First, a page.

Parenting Books

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Editor's Picks

In addition to books about general parenting, our adoptive families rely on information that deals with the circumstances of our children’s adoptions. These can include their histories before they joined our families, effects of separation and loss, adjustments, and advocacy. These recommendations cover a wide-range of our parenting joys and challenges.

1) Raising Adopted Children: A Manual for Adoptive Parents
by Lois Ruskai Melina. Relying on solid child development research, the book is a great source of advice and reference. Topics include becoming a family, open adoption, talking about adoption, and serious issues - for both domestic and international adoptions.

2) Adopting the Hurt Child: Hope for Families With Special Needs Kids: A Guide for Parents & Professionals
by Gregory C. Keck, Regina M. Kubecky. Harsh truth and hope are combined in explanations of issues and developmental stages, and coping skills for adoptive families. Dr. Keck and Ms. Kubecky are recognized authorities in the field.

3) Inside Transracial Adoption
by Gail Steinberg and Beth Hall. Transracial adoption isn’t just about the children’s race and culture, but about the parents’ as well, and all must be respected and honored - not an easy task. This book provides families with tools and suggestions, ideas and guidance.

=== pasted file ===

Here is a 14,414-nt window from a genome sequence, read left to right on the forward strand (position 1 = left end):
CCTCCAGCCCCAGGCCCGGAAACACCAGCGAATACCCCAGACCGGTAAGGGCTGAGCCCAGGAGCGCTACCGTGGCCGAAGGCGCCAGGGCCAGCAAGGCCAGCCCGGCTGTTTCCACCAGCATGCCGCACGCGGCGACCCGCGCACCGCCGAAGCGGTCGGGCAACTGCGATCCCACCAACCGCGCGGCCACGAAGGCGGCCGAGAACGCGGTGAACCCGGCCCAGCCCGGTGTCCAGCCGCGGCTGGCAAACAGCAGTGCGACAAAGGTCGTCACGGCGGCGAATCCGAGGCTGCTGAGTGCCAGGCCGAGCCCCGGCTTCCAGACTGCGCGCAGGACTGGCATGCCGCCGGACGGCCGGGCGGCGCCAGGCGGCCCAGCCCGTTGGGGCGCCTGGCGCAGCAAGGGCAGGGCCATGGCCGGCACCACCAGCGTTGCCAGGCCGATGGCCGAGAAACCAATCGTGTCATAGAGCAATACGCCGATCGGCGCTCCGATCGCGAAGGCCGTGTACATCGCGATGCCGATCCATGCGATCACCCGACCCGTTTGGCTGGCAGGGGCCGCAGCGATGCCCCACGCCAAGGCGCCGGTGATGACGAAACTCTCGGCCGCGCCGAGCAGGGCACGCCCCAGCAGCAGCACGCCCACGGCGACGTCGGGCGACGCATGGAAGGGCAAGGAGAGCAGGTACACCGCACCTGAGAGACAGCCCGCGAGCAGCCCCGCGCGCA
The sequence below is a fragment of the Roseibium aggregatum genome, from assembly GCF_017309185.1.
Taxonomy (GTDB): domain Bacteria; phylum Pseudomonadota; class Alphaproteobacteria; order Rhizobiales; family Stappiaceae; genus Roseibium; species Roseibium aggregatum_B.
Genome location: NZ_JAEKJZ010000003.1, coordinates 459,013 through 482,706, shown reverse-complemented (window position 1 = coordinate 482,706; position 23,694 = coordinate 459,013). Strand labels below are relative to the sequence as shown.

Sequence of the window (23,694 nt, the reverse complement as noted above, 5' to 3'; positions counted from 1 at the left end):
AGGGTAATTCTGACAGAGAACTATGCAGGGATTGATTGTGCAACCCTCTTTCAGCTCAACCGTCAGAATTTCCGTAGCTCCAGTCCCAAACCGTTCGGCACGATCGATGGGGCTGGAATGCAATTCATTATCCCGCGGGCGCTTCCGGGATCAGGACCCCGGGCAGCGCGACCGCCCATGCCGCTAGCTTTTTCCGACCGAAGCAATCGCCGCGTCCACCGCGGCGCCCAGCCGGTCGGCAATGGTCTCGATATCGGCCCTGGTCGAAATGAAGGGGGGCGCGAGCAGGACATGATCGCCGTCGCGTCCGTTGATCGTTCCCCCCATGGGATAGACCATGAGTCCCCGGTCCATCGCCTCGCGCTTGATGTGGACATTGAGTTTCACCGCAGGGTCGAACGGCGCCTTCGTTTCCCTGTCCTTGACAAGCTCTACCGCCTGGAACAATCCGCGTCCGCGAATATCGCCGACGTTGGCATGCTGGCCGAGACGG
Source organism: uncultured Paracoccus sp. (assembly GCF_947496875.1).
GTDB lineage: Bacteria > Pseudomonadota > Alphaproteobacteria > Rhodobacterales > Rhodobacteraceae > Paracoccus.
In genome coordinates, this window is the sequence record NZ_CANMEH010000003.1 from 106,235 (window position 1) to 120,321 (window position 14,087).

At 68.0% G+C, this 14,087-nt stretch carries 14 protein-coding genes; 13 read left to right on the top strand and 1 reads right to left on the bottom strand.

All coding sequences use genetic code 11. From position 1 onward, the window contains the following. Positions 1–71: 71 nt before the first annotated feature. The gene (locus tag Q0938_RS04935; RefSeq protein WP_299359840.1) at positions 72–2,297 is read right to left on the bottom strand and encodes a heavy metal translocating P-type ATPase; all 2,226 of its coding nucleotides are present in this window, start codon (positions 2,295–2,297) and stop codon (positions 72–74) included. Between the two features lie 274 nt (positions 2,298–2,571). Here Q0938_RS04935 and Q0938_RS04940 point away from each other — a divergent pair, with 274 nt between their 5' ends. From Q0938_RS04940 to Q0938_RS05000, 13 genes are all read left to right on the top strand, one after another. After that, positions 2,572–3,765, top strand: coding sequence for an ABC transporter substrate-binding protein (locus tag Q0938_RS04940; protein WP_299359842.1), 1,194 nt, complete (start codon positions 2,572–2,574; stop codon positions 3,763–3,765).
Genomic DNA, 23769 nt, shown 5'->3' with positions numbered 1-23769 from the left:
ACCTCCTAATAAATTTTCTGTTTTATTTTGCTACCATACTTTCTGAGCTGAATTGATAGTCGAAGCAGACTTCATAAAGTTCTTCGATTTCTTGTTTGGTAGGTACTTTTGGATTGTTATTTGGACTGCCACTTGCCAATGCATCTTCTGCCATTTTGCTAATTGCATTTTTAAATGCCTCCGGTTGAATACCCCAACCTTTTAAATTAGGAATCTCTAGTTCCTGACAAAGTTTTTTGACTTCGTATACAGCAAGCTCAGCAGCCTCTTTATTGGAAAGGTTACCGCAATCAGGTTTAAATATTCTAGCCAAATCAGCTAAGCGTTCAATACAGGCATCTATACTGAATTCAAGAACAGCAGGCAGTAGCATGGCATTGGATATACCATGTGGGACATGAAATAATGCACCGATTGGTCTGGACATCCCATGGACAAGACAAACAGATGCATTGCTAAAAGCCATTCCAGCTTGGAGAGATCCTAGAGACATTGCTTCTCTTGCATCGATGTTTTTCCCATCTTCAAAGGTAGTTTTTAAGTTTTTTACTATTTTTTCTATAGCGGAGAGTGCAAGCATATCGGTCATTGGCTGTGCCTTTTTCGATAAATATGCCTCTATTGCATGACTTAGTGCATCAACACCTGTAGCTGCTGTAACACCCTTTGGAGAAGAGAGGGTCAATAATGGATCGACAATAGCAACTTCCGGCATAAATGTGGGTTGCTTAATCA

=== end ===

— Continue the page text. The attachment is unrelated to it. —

4) Twenty Things Adopted Kids Wish Their Adoptive Parents Knew
by Sherrie Eldridge. Putting into words what adoptees may be feeling, but are not able or willing to express at various stages of their lives, gives adoptive parents a starting point for opening family dialogs.

5) How It Feels to be Adopted
by Jill Krementz. Young adoptees between the ages of 8 and 16 talk about their families, adoption, questions, issues, and thoughts. It’s great for kids of the same ages, and an excellent book to help parents see things from a young person’s point of view.

6) Real Parents, Real Children: Parenting the Adopted Child
by Holly Van Gulden, Lisa M. Bartels-Rabb. Practical advice for parents on issues their children may face, talking with them, and helping them through difficult periods. Special attention is given to talking to older, transracial, and transcultural adoptees.

7) Adopting and Advocating for the Special Needs Child
by L. Anne Babb, Ph.D. and Rita Laws, Ph.D. Designed to help adoptive parents (and professionals) get started, keep going, and locate additional information and support. The book is packed with information and tools parents can use.

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